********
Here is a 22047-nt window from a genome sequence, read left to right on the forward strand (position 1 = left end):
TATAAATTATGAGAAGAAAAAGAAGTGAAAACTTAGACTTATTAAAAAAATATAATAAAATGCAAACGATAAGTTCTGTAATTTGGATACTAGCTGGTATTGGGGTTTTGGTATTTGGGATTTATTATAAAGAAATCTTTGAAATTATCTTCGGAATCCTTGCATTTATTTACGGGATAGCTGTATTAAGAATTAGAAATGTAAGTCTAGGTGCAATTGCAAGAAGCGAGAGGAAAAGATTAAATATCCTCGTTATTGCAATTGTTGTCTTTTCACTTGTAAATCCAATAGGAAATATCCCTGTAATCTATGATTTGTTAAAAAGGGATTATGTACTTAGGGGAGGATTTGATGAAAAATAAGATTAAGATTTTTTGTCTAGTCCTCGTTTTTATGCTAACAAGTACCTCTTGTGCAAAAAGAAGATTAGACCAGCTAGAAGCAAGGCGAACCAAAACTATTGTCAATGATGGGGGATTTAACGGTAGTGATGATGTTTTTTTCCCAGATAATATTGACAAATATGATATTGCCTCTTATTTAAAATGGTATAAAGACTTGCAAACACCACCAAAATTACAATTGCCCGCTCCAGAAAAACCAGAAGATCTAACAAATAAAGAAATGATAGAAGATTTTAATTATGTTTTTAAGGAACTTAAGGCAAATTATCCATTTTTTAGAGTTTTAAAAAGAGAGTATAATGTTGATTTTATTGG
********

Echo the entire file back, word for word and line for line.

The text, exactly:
Here is a 22047-nt window from a genome sequence, read left to right on the forward strand (position 1 = left end):
TATAAATTATGAGAAGAAAAAGAAGTGAAAACTTAGACTTATTAAAAAAATATAATAAAATGCAAACGATAAGTTCTGTAATTTGGATACTAGCTGGTATTGGGGTTTTGGTATTTGGGATTTATTATAAAGAAATCTTTGAAATTATCTTCGGAATCCTTGCATTTATTTACGGGATAGCTGTATTAAGAATTAGAAATGTAAGTCTAGGTGCAATTGCAAGAAGCGAGAGGAAAAGATTAAATATCCTCGTTATTGCAATTGTTGTCTTTTCACTTGTAAATCCAATAGGAAATATCCCTGTAATCTATGATTTGTTAAAAAGGGATTATGTACTTAGGGGAGGATTTGATGAAAAATAAGATTAAGATTTTTTGTCTAGTCCTCGTTTTTATGCTAACAAGTACCTCTTGTGCAAAAAGAAGATTAGACCAGCTAGAAGCAAGGCGAACCAAAACTATTGTCAATGATGGGGGATTTAACGGTAGTGATGATGTTTTTTTCCCAGATAATATTGACAAATATGATATTGCCTCTTATTTAAAATGGTATAAAGACTTGCAAACACCACCAAAATTACAATTGCCCGCTCCAGAAAAACCAGAAGATCTAACAAATAAAGAAATGATAGAAGATTTTAATTATGTTTTTAAGGAACTTAAGGCAAATTATCCATTTTTTAGAGTTTTAAAAAGAGAGTATAATGTTGATTTTATTGG